J.P. Morgan Chase's
(JPM - Get Report)
planned acquisition of
(ONE - Get Report)
will bring Morgan's $103.1 billion fund business and Bank One's $103.8 billion fund group under one roof. So what will it mean for the new company's fund operations?
There will undoubtedly be significant overlap among Morgan's 62 funds and Bank One's 49 funds, which will almost certainly lead to some fund mergers and foldings, says Don Cassidy, a senior research analyst with Lipper, a Reuters company. "They'll want to increase efficiencies and reduce costs for the advisers," Cassidy says. "But it will be a while before that happens."
Essentially, all the funds will be paired up to determine the amount of overlap. Then Morgan executives will debate which funds to fold into its counterpart, choose the management team for the fund and decide what name to give it. And while much of this has likely been talked about in general terms, "they're going to need to get people around a table to make some decisions," Cassidy says. "And that can take three months from the time the merger is approved."
In the meantime, this news serves as a good opportunity for investors to evaluate their fund holdings. Investors in Morgan or Bank One's OneGroup funds would do well to review the positions those funds hold in their portfolios. The key question investors need to ask themselves is whether they would buy the fund for the first time today. If not, examine the reasons and perhaps consider selling. But if either bank's funds still fulfill the role they were initially selected for, then the merger is no reason to sell.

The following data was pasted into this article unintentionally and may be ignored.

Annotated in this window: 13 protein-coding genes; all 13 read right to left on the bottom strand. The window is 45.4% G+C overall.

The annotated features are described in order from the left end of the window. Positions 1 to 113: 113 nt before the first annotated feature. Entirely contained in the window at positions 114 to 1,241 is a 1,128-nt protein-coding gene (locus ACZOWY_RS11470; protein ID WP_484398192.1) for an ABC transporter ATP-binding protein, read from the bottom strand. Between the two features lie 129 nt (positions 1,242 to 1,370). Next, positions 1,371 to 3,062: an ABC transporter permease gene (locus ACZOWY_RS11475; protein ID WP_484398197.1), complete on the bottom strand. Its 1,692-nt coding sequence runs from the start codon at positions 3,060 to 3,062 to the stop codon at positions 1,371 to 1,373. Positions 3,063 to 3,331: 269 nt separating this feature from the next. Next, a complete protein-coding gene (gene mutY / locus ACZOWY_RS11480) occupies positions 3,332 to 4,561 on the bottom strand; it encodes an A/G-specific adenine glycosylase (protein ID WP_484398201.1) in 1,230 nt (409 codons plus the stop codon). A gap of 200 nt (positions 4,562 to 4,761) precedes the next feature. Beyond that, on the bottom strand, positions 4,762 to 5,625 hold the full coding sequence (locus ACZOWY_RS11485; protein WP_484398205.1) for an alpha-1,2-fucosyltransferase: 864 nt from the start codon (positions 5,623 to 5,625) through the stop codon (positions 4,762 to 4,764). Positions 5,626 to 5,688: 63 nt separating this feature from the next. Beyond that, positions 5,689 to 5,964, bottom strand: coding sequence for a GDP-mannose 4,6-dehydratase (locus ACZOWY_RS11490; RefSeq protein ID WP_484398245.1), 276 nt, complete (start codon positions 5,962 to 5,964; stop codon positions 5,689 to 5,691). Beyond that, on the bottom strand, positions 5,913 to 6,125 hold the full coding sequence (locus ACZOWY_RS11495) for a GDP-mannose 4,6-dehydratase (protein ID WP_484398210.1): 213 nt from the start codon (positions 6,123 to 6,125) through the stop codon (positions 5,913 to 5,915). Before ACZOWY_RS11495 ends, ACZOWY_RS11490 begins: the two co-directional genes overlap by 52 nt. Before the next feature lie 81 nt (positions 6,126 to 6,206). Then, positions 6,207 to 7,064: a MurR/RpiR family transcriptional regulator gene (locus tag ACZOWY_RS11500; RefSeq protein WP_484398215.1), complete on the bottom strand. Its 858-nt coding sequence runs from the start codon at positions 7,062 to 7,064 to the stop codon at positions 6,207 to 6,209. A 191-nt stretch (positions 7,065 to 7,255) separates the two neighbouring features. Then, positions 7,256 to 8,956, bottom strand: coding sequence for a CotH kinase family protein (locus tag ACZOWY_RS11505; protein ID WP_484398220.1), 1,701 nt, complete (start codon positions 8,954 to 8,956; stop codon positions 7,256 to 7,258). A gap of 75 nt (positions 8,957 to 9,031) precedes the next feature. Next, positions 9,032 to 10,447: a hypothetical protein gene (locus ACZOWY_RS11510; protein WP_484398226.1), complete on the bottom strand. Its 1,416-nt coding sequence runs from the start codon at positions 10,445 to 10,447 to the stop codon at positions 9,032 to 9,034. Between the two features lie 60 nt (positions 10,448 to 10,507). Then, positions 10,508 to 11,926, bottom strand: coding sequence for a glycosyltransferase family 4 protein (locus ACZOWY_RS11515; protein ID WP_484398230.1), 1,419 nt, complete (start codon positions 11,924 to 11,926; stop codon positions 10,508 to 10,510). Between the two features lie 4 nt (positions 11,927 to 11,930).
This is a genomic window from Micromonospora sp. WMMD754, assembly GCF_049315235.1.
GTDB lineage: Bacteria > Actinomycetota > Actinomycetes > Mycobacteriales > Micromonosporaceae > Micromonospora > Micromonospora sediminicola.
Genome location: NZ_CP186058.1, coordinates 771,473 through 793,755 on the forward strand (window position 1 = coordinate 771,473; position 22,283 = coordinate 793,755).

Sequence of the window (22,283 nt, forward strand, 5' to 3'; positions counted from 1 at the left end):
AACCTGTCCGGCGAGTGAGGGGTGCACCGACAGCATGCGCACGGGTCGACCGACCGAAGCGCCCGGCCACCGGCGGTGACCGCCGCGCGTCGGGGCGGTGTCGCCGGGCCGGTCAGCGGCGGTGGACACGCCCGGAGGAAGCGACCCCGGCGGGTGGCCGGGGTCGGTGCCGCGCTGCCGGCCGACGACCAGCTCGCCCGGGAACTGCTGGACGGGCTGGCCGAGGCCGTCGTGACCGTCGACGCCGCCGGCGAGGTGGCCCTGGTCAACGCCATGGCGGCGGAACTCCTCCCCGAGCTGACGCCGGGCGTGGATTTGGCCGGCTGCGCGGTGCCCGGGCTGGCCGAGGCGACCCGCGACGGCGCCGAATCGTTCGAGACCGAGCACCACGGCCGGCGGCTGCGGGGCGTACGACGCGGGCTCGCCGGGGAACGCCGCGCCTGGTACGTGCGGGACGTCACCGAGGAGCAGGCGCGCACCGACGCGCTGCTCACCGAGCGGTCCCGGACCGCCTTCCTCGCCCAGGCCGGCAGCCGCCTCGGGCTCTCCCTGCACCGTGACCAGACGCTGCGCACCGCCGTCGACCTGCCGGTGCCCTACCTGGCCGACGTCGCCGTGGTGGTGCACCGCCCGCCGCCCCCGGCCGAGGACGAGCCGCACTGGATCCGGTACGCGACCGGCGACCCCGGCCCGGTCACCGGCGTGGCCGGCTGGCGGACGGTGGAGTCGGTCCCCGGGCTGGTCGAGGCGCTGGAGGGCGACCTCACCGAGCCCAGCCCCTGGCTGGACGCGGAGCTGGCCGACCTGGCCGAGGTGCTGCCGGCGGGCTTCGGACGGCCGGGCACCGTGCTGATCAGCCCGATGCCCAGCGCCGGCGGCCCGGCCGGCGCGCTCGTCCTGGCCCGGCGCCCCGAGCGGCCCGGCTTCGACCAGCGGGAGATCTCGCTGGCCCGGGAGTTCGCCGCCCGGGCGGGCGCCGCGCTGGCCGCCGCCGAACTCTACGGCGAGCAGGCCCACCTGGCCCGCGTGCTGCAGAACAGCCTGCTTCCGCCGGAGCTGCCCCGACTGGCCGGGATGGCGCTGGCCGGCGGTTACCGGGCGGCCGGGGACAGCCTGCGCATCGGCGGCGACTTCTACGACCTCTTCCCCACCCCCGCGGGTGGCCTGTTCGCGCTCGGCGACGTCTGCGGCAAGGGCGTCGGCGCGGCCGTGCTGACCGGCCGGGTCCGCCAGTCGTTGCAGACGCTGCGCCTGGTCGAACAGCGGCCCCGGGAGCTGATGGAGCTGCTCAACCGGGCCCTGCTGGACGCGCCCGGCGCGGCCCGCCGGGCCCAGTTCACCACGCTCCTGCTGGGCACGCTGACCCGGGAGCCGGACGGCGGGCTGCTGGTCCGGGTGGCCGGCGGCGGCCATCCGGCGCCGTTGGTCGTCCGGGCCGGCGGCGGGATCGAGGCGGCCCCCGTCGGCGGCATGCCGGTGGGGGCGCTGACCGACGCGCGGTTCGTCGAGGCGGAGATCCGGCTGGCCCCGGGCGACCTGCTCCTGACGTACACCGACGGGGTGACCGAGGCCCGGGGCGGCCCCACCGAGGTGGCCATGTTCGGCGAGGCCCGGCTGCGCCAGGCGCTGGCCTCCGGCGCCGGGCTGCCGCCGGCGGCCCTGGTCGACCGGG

Bank One's OneGroup funds were among the first to be targeted by New York State Attorney General Eliot Spitzer four months ago, although no charges have been filed and no settlements reached. In the meantime, though, OneGroup President Dave Kundert has instituted a number of "excellent reforms," according to Morningstar analyst Russ Kinnel. Among them: The firm ended soft-dollar deals and added a chief compliance officer who reports to the fund boards. The firm also said it will begin disclosing fund managers' holdings in its funds, explain in the prospectus how management is compensated, provide quarterly disclosure of proxy votes and disclose fees in dollar terms as well as a percentage of assets.
The lengths OneGroup has gone to in its effort to restore investor confidence seems to have worked -- the fund family netted $90 million in inflows in November, according to the Financial Research Corp.
Morgan also has a 45% stake in
funds, but that fund family will continue to operate independently. "It's business as usual for us," says spokesperson Laura Kouri. "We're not expecting any changes, especially no fund mergers."